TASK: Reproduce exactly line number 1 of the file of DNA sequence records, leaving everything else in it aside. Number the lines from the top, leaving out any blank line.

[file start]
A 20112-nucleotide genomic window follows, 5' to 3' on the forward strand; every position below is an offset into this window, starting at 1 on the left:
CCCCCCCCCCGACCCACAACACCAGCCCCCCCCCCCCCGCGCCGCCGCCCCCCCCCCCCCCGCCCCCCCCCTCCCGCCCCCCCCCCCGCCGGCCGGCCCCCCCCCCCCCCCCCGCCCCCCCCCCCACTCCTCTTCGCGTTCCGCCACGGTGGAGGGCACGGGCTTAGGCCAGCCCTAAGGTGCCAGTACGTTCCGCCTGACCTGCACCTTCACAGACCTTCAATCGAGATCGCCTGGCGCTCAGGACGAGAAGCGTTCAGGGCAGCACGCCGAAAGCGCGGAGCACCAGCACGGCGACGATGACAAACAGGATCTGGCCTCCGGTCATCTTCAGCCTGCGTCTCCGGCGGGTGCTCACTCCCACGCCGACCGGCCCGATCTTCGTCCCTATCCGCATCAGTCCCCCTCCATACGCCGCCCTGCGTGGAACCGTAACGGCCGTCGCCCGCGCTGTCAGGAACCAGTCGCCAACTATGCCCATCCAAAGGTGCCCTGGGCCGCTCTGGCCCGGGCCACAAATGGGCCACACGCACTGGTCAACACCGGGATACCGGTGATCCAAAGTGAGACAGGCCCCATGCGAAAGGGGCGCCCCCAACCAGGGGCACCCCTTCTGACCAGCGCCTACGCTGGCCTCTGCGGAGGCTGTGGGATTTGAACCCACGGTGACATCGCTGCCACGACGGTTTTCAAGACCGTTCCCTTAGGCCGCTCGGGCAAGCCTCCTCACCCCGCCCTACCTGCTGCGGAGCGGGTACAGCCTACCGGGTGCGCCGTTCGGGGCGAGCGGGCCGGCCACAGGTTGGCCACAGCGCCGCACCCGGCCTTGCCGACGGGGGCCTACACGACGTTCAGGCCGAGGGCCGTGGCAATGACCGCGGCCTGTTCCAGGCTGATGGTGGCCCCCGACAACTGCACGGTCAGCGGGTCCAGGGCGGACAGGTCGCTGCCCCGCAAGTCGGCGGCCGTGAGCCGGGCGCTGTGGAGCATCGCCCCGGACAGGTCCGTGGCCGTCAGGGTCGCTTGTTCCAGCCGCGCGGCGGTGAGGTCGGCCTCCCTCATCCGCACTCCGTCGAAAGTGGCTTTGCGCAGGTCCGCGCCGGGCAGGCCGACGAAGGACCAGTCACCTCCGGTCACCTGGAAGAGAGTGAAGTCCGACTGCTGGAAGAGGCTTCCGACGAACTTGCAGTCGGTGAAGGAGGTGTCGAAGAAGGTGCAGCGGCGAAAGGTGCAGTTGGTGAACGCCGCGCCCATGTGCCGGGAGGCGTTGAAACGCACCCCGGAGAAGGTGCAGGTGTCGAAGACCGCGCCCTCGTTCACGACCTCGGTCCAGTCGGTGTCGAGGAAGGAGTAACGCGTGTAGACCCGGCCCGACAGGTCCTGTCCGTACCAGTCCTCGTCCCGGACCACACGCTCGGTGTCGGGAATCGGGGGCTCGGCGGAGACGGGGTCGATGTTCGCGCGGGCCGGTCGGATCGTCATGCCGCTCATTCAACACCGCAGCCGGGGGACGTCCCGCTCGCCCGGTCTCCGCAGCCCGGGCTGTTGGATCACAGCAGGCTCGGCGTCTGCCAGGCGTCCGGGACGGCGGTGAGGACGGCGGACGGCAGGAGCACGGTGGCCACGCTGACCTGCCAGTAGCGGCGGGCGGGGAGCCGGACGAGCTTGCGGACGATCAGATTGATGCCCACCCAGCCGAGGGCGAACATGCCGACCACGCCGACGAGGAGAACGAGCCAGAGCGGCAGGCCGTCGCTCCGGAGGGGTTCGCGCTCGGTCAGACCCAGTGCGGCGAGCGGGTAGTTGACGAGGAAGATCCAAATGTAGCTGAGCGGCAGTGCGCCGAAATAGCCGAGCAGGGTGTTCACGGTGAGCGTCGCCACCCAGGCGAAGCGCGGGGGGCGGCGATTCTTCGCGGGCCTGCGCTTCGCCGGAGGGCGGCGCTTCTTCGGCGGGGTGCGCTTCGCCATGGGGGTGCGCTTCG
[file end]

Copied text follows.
A 20112-nucleotide genomic window follows, 5' to 3' on the forward strand; every position below is an offset into this window, starting at 1 on the left: